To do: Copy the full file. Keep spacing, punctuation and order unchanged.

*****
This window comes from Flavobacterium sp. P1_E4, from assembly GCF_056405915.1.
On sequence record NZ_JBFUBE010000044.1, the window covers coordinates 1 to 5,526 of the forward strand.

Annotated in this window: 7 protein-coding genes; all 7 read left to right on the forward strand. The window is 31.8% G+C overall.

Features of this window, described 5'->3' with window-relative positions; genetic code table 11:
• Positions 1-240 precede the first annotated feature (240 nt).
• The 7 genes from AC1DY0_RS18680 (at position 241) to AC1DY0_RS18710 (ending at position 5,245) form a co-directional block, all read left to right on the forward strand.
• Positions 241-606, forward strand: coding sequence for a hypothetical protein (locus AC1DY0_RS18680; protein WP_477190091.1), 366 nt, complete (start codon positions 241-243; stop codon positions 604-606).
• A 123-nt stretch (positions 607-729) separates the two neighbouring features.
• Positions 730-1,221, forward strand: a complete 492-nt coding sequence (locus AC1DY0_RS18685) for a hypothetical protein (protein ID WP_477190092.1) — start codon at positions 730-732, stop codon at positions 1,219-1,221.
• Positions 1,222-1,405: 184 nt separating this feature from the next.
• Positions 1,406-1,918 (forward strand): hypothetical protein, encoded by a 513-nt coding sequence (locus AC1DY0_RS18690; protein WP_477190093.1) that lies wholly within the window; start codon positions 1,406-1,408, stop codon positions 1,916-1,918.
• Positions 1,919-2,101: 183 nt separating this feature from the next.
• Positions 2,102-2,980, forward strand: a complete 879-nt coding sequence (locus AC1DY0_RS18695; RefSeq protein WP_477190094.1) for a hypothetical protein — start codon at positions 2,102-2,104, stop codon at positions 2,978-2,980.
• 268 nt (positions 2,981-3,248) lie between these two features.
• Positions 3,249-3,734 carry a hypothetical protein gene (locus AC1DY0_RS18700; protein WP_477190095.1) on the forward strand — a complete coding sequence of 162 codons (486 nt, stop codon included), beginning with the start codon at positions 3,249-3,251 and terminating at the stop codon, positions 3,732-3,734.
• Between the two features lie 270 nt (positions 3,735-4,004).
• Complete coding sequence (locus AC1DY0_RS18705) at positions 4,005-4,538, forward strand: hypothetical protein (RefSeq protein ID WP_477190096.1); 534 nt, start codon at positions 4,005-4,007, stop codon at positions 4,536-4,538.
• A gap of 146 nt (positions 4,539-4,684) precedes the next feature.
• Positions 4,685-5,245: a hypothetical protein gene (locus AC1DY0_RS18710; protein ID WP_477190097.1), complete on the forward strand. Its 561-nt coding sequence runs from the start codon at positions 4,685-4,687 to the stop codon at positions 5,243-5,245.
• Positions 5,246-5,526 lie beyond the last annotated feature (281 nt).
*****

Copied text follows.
This window comes from Flavobacterium sp. P1_E4, from assembly GCF_056405915.1.
On sequence record NZ_JBFUBE010000044.1, the window covers coordinates 1 to 5,526 of the forward strand.

Annotated in this window: 7 protein-coding genes; all 7 read left to right on the forward strand. The window is 31.8% G+C overall.

Features of this window, described 5'->3' with window-relative positions; genetic code table 11:
• Positions 1-240 precede the first annotated feature (240 nt).
• The 7 genes from AC1DY0_RS18680 (at position 241) to AC1DY0_RS18710 (ending at position 5,245) form a co-directional block, all read left to right on the forward strand.
• Positions 241-606, forward strand: coding sequence for a hypothetical protein (locus AC1DY0_RS18680; protein WP_477190091.1), 366 nt, complete (start codon positions 241-243; stop codon positions 604-606).
• A 123-nt stretch (positions 607-729) separates the two neighbouring features.
• Positions 730-1,221, forward strand: a complete 492-nt coding sequence (locus AC1DY0_RS18685) for a hypothetical protein (protein ID WP_477190092.1) — start codon at positions 730-732, stop codon at positions 1,219-1,221.
• Positions 1,222-1,405: 184 nt separating this feature from the next.
• Positions 1,406-1,918 (forward strand): hypothetical protein, encoded by a 513-nt coding sequence (locus AC1DY0_RS18690; protein WP_477190093.1) that lies wholly within the window; start codon positions 1,406-1,408, stop codon positions 1,916-1,918.
• Positions 1,919-2,101: 183 nt separating this feature from the next.
• Positions 2,102-2,980, forward strand: a complete 879-nt coding sequence (locus AC1DY0_RS18695; RefSeq protein WP_477190094.1) for a hypothetical protein — start codon at positions 2,102-2,104, stop codon at positions 2,978-2,980.
• 268 nt (positions 2,981-3,248) lie between these two features.
• Positions 3,249-3,734 carry a hypothetical protein gene (locus AC1DY0_RS18700; protein WP_477190095.1) on the forward strand — a complete coding sequence of 162 codons (486 nt, stop codon included), beginning with the start codon at positions 3,249-3,251 and terminating at the stop codon, positions 3,732-3,734.
• Between the two features lie 270 nt (positions 3,735-4,004).
• Complete coding sequence (locus AC1DY0_RS18705) at positions 4,005-4,538, forward strand: hypothetical protein (RefSeq protein ID WP_477190096.1); 534 nt, start codon at positions 4,005-4,007, stop codon at positions 4,536-4,538.
• A gap of 146 nt (positions 4,539-4,684) precedes the next feature.
• Positions 4,685-5,245: a hypothetical protein gene (locus AC1DY0_RS18710; protein ID WP_477190097.1), complete on the forward strand. Its 561-nt coding sequence runs from the start codon at positions 4,685-4,687 to the stop codon at positions 5,243-5,245.
• Positions 5,246-5,526 lie beyond the last annotated feature (281 nt).